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Splinter Cell: Chaos Theory

There are many impressive new weapons in Sam Fisher's arsenal, but the most impressive displayed in Splinter Cell: Chaos Theory is the humour. Much has been made by lesser commentators than myself about this second sequel's snazzy new attack moves, sneaky-about skills and knife-usage, but what's been overlooked
by almost everyone is just how well-scripted the game has now become.
The plot bounces along with plenty of zip and dramatic pacing and the dialogue is genuinely amusing. Plenty of wisecracks about Sam's advancing years, much comic banter between nervous guards and even a fair few in-jokes about the shortcomings of Fisher's previous gaming outings.

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For example, at the start of one ship-bound homage to Metal Gear Solid 2, Sam assumes, in the traditional world-weary tones that has come to characterise Michael Ironside's take on the role, that should he trigger the standard three alarms the mission will be over. "Of course not," barks his boss's reply, "what do you think this is, a videogame?"

Or if you shoot out a light bulb, you hear the traditional: "Why's that light bulb broken? Something's not right here," from one guard, only for his compadre to reply: "What are you talking about? Light bulbs do break on their own you know. Relax..."

Talking Dolphins
Talking of Ironside, much as people started to claim Brosnan was really secure in the part of James Bond by The World Is Not Enough, so the gravelly-voiced actor best known for playing Ham Tyler in V really seems to have settled comfortably into the role of Fisher's voice. More's the pity that should the aforementioned Splinter Cell motion picture come to fruition, it's unlikely that the star of Starship Troopers, Total Recall and, er, SeaQuest 2032 will be considered for the lead role due to his advancing years.

Still, as far as the game's concerned, the dialogue crackles and sparks
nicely, the acting is as un-wooden as a plastic tree and everyone seems
to be living their parts to the full. It helps that the plot is lively and full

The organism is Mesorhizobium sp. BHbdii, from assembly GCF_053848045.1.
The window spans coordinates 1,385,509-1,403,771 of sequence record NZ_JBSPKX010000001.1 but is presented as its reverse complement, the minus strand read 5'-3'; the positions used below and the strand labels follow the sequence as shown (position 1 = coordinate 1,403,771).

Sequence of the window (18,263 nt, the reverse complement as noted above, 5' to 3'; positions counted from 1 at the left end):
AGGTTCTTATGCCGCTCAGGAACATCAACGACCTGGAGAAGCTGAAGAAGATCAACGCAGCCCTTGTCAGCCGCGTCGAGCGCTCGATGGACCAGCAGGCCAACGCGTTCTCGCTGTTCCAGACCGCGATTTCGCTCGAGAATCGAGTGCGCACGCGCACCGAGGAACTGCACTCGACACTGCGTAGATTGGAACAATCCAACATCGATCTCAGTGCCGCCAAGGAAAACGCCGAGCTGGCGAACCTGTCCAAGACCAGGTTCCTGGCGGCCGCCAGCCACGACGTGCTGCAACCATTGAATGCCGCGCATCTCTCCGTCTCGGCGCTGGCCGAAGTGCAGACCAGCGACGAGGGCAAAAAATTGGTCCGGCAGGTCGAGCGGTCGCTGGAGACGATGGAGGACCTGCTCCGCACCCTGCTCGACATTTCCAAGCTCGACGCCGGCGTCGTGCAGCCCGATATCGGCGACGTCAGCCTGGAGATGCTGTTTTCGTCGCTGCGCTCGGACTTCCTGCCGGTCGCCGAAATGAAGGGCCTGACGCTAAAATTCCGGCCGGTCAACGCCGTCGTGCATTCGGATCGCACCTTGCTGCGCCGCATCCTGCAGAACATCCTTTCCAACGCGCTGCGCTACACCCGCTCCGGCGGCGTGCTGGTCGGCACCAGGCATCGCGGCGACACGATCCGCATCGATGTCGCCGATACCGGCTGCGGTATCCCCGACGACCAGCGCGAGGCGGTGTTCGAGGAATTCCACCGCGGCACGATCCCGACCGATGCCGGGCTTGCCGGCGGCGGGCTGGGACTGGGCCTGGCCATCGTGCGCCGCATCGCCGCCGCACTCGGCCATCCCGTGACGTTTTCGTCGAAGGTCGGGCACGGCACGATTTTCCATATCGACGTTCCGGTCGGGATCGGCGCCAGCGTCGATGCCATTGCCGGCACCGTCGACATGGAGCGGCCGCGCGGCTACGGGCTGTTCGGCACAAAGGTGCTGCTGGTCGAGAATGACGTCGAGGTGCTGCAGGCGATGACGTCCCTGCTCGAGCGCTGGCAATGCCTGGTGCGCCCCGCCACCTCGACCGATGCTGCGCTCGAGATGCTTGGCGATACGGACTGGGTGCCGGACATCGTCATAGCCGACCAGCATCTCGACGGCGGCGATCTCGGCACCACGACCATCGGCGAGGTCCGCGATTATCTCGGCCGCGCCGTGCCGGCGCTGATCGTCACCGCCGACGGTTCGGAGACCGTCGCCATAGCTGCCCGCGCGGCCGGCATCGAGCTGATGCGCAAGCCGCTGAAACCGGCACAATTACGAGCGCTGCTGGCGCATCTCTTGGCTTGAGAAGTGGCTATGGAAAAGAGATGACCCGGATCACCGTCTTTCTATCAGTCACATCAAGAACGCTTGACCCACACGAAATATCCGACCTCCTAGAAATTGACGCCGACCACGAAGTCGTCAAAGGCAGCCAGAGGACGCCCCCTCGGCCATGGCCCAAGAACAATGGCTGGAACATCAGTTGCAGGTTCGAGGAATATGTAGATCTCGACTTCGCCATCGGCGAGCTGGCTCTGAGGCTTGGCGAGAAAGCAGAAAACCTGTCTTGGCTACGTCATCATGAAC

of the necessary twists, turns and intrigue that has come to define the modern-day espionage thriller. A slightly pat Scooby-Doo ending perhaps, but one that's forgivable since the ride to get there appears to be shaping up nicely.

A lot of this is down to the inclusion not only of top-draw Hollywood acting 'talent' (ie Ironside and the bloke who plays President Palmer in 24), but also Andy Davis, the director of such action classics as Under Siege, The Fugitive and Collateral Damage. Davis has leant his hand to the pacing of the game and the direction of cut-scenes, which are looking mightily impressive.

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Very little of the traditional 'stiff' character rendering is on display, editing is practically identical to any top-notch motion picture, although there's perhaps a little too much reliance on the CNN-style news broadcast presentation gimmick for our liking. Still, it's absorbing enough to have made us dig out our semi-legal video file decompression programs in order to view the rest of the scenes before we take delivery of the actual levels that surround them.

Of those levels, we were given the first four to play with and if they're anything to go by, the whole game is living up to the promises that have been made over the past half a year. Complaints of linearity that plagued the first two games appear to have
been addressed, with each map seeming to borrow more from the Thief school of level design - here's your objective, here are your tools, work the rest out for yourself.

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